Mexico Farm Crisis Debated

An ongoing agricultural crisis was the subject of heated discussion in the Mexican Congress this week. In testimony before legislators, Mexican Agriculture Secretary Francisco Mayorga said his country did not have the resources, financing and infrastructure to recover food sovereignty in the short-term.

A five billion-dollar federal agricultural budget for 2011 is not enough to fully implement programs designed to strike at “marginality, poverty and backwardness,” Mayorga told members of the Chamber of Deputies.

Representatives of the opposition PRI, Convergencia, New Alliance, Green, Labor and PRD political parties pressed Mayorga on a number of issues, including the issue of national security versus food imports, the red-tape involved in government rural assistance programs and the overall abandonment of the countryside.

Federico Ovalle of the center-left PRD party declared that Mexico was in a deep crisis, with six million agricultural jobs lost since the beginning of the North American Free Trade Agreement. According to Ovalle, 42 percent of the nation’s food supply is now imported.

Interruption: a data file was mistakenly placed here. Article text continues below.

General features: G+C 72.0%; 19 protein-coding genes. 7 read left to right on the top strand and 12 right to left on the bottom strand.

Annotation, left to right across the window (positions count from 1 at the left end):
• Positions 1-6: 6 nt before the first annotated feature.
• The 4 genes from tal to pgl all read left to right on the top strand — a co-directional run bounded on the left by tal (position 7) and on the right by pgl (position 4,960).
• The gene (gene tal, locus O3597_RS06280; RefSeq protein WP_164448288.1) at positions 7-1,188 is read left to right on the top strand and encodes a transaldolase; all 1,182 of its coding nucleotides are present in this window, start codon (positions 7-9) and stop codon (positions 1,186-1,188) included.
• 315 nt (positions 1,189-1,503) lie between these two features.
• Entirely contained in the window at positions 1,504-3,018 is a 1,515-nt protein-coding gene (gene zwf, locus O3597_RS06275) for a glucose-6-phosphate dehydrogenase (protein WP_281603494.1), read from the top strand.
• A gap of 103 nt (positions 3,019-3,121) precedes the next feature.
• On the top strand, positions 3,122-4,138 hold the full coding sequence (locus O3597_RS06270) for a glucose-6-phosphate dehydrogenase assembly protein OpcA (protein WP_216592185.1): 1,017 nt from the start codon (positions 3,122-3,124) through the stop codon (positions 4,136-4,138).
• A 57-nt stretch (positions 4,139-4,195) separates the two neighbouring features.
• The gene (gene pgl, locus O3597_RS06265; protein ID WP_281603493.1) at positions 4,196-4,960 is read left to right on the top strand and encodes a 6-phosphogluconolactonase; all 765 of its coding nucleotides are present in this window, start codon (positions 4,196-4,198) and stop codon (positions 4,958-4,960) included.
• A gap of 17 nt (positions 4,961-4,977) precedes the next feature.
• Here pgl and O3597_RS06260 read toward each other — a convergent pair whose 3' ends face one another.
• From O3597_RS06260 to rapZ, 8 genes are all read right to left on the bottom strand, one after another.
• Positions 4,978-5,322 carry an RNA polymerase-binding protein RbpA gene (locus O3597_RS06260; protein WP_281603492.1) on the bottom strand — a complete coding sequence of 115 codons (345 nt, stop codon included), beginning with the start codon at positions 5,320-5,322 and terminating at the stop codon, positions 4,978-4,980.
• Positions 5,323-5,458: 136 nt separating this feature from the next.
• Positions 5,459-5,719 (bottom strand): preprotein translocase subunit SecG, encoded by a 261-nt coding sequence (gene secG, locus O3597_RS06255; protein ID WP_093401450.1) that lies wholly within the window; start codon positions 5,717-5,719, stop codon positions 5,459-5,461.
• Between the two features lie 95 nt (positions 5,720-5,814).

New Alliance’s Maria del Pilar Torre Canales blamed import dependency in addition to current federal policies for creating conditions that favor the cultivation of illegal drugs. The Congresswoman contended that 30 percent of the country’s crops have been turned into plantings of marijuana and opium poppies.

The large-scale destruction of cropland as a result of heavy rains in southern Mexico in recent weeks also came up as a matter of urgency requiring government attention. The former ruling PRI party urged the Calderon administration to consider reprogramming approximately $50 million from the 2011 national budget to help recover about 160,000 acres damaged by flooding in Veracruz and other southern states.

Source: El Universal/Notimex, October 5, 2010.

 


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